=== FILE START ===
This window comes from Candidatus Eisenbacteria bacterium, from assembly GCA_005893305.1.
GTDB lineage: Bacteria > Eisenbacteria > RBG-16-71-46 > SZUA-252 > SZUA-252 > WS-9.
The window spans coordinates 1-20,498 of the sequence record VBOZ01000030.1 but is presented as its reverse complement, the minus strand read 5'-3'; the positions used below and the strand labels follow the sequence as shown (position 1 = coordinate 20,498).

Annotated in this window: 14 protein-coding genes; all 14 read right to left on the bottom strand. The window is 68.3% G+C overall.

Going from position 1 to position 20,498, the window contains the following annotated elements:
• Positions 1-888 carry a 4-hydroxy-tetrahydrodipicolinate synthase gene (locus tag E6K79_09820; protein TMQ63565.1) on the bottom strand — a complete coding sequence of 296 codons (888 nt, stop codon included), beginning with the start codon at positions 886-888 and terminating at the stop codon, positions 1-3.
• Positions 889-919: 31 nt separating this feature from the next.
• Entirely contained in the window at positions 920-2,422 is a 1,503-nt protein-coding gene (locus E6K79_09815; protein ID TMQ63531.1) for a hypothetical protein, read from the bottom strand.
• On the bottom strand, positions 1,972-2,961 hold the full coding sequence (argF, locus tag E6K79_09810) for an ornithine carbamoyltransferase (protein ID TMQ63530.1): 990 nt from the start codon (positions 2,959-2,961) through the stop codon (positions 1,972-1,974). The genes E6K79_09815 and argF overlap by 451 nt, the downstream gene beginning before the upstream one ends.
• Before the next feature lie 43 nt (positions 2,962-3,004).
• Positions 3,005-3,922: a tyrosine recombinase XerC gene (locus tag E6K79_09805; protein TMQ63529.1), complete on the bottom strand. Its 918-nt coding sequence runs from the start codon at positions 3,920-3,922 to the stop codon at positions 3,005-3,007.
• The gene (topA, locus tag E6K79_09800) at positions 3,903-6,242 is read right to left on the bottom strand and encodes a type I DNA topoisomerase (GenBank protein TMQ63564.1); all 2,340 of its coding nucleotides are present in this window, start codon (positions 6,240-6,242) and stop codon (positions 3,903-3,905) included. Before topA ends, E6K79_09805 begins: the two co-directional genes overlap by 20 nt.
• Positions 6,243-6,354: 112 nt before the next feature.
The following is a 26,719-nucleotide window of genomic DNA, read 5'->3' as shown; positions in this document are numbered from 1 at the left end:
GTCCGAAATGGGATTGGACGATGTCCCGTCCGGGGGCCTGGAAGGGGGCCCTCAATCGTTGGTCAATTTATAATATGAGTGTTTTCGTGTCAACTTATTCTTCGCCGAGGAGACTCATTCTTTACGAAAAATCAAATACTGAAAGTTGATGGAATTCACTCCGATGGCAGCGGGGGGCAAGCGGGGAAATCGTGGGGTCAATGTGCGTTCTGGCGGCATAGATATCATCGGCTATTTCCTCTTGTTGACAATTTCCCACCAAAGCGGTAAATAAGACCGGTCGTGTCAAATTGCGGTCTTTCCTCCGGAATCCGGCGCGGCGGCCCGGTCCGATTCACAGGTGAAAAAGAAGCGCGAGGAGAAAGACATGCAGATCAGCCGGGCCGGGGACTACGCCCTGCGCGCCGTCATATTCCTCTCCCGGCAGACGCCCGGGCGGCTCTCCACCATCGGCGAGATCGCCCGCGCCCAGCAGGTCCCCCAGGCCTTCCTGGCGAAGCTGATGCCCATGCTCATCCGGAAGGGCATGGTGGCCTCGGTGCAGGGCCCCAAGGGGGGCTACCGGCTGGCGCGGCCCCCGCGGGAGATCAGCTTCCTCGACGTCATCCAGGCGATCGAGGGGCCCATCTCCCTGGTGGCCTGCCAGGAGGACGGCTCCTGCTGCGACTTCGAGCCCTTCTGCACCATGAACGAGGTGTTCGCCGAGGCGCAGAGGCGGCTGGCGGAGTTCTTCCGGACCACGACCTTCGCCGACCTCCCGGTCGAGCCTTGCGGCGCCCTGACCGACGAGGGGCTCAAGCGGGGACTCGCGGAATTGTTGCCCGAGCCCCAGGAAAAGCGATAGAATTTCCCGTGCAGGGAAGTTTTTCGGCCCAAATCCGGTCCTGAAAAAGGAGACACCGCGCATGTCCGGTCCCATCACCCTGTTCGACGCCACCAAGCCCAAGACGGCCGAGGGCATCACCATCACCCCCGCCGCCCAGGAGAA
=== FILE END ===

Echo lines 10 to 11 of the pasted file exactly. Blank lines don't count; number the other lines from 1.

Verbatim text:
• Before the next feature lie 43 nt (positions 2,962-3,004).
• Positions 3,005-3,922: a tyrosine recombinase XerC gene (locus tag E6K79_09805; protein TMQ63529.1), complete on the bottom strand. Its 918-nt coding sequence runs from the start codon at positions 3,920-3,922 to the stop codon at positions 3,005-3,007.